The Gloomy Notes About America's Future in Mckay's Work

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About this sample


Words: 1358 |

Pages: 3|

7 min read

Published: May 24, 2022

Words: 1358|Pages: 3|7 min read

Published: May 24, 2022

As we live our lives we will go through many emotions. These emotions could range from, anger, fear, sadness, or guilt. But one of the most profound emotions that a person can experience in his or her lifetime is love and hate. On paper, these emotions seem like polar opposites as one is associated with attachment and intimacy and the other is associated with detestation and contempt. However, upon deeper analysis, you may find that these emotions can yield some striking similarities. For example, both of these emotions can drive a man or woman to the extreme - so extreme, in fact, that many have killed in both the name of love and hate. Therefore, while these emotions are very different in regards to the connotations that they serve in, the depth and breadth of these emotions are strikingly similar. In the poem, “America” by Claude McKay, we are subjected to both of these emotions in a poem full of division and a lasting statement about society.

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 This piece is a “Shakespearean” sonnet that consists of your standard fourteen lines and is composed of three quatrains and a couplet featuring the traditional ABABCDCDEFEFGG rhyme scheme. The structure is split into two main stanzas, the first stanza describes McKay’s feelings towards America and the Second stanza shows his feeling of acceptance towards the reader. Throughout the poem, McKay goes back and forth between his positive and negative feelings of both America and the American social norms of the period. This poem was published in the 1920s, more specifically, in 1921. This was a very exciting time for Americans as it was a period of economic prosperity with a distinctive cultural edge, but there was dark underbelly to America as well at the time. In the south, where McKay resided after immigrating from Jamacia, blacks were being heavily discriminated and their rights were limited due to Jim Crow laws. This bitter division of mixed emotions, which was a prevalent attitude in blacks at the time, is a recurring theme throughout the poem.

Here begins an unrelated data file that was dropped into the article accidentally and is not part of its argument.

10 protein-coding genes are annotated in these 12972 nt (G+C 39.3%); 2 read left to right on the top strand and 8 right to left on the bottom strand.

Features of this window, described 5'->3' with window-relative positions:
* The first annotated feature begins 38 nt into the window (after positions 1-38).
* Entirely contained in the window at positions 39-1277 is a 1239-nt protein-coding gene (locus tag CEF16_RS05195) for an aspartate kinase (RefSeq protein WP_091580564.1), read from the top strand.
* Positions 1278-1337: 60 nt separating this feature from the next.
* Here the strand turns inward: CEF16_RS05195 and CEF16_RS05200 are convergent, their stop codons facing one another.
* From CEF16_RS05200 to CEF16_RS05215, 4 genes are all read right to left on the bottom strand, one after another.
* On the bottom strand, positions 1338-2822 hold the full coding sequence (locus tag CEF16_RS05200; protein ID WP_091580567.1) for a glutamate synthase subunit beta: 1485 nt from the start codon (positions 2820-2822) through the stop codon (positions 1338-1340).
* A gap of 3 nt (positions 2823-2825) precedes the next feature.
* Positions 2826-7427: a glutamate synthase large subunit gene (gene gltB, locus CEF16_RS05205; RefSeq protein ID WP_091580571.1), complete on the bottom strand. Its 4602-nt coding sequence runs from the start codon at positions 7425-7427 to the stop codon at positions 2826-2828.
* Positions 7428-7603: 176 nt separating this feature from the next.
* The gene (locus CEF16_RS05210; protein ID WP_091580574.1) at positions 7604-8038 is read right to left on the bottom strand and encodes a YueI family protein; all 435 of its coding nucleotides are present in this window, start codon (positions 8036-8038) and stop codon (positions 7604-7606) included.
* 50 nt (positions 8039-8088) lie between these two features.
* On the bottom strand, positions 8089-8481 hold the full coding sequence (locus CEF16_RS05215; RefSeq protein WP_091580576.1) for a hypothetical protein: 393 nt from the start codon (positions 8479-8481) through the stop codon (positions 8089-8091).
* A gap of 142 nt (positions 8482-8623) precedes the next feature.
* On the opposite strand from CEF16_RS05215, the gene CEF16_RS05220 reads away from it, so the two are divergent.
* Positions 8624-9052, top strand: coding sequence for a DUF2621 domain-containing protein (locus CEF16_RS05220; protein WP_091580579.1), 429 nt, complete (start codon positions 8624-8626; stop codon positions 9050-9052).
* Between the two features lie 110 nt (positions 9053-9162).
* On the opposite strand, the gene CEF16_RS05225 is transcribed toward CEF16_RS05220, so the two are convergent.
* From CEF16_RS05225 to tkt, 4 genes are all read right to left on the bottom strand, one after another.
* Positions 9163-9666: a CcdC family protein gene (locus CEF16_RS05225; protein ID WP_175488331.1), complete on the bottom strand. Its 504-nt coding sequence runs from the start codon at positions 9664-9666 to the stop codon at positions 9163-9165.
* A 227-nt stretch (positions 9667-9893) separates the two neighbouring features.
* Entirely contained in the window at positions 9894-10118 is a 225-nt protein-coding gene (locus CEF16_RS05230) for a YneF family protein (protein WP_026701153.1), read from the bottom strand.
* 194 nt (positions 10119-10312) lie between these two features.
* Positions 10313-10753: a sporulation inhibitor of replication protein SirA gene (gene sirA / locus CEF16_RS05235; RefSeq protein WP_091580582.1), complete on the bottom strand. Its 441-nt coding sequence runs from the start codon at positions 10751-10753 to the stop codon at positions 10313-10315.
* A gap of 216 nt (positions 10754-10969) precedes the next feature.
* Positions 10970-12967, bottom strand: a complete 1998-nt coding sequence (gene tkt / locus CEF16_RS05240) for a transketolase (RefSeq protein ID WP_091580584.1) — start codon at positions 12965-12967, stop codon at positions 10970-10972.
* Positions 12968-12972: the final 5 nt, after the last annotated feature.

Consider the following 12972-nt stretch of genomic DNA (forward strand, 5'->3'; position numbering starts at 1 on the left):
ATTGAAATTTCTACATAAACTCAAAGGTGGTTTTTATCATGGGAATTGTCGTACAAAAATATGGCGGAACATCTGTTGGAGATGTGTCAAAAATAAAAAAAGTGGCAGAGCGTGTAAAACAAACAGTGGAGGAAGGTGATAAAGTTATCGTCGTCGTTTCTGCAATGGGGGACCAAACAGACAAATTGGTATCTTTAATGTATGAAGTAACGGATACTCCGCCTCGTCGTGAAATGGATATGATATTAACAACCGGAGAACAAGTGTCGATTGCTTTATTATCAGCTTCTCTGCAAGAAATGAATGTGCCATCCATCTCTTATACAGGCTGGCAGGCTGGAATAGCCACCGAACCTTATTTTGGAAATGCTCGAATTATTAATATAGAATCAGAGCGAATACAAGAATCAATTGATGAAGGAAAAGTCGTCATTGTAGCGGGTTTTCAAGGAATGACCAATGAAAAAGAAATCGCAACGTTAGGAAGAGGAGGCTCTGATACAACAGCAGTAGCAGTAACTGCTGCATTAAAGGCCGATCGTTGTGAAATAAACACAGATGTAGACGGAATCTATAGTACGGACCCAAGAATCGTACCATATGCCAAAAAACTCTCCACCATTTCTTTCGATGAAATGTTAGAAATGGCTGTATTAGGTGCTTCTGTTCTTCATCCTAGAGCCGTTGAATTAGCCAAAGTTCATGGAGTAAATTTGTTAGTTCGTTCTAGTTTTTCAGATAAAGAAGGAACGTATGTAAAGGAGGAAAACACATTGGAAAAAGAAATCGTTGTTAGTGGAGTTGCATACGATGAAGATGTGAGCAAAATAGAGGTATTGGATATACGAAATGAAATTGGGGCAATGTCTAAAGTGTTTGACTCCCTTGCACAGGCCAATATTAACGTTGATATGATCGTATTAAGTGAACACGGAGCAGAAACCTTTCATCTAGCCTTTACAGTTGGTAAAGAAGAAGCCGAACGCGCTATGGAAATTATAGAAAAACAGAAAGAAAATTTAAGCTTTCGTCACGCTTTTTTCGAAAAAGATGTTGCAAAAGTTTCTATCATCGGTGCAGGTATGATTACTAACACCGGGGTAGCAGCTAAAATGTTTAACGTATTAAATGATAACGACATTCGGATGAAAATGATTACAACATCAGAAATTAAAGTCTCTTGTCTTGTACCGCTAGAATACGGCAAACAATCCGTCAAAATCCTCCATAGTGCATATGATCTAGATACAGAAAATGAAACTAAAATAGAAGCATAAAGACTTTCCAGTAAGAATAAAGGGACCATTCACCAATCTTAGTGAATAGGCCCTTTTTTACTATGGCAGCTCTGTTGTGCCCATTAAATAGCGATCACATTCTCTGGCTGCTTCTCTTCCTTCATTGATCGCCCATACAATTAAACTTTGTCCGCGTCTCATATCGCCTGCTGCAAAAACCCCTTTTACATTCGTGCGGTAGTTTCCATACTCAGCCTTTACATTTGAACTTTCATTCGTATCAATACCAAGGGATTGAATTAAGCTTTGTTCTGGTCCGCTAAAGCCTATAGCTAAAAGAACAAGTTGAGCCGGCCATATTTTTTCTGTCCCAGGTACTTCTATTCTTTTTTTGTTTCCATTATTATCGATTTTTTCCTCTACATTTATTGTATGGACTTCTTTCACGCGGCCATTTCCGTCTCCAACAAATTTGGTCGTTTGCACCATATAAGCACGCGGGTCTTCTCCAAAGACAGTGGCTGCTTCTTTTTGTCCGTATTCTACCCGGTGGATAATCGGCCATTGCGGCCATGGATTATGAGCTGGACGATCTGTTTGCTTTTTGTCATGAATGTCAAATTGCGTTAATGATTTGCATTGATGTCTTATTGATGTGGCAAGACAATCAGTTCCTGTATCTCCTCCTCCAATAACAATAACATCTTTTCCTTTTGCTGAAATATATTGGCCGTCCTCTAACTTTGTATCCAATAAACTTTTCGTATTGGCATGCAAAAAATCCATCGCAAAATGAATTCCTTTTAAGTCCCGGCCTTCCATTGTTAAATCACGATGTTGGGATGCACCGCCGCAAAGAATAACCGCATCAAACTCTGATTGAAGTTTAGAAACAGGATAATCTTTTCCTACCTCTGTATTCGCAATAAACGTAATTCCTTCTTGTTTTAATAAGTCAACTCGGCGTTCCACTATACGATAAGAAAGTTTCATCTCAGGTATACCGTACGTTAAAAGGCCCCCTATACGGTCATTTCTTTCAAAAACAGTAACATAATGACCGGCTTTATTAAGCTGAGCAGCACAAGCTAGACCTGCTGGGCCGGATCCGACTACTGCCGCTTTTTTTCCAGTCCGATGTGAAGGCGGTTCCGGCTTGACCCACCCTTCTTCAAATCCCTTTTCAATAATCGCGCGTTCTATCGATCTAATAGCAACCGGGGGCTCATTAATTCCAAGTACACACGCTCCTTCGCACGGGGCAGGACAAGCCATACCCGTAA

McKay begins to express his contempt for America in the first quatrain; however, he then proceeds to expresses his reliance on the country as well. When McKay says, “Although she feeds me bread of bitterness” (1), he is telling us that he depends on America to feed him as if he is a child that depends on their mother. You’ll also realize that he refers to America as “she” (1), further noting the notion that he depends on the country as a child is depends on this mother. This also leads us to believe that America is the source of his provision, although the food that is being provided is bitter.

 Moving on, McKay felt as if America was draining his life away as evident when he states, “sinks into my throat her tiger’s tooth, Stealing my breath of life, I will confess” (2-3). This tells us how the unequal treatment of blacks is slowing draining spirit of life away from McKay. This also shows us the metaphor that McKay used to highlight America’s violence - “tiger’s tooth” (2). It challenges the nation’s own self-conception by comparing America to an exotic foreign animal. We go on, McKay hits us with something we did not expect. “…I must confess, I love this cultured hell that tests my youth!” (3-4) Although Mckay begins the poem with many negative feelings towards America and American society, he ironically then signifies his positive feelings in this line. This is the first outright piece of evidence that McKay used to express his mixed feelings throughout the poem. Even in this line, though, McKay uses the phrase “cultured hell” (4) which an indication that even through positivity, there will always be a negative further proving the point of division. It seems, though, that McKay enjoys the hardships that the American society presented to him during that time. “I love this cultured hell that tests my youth!”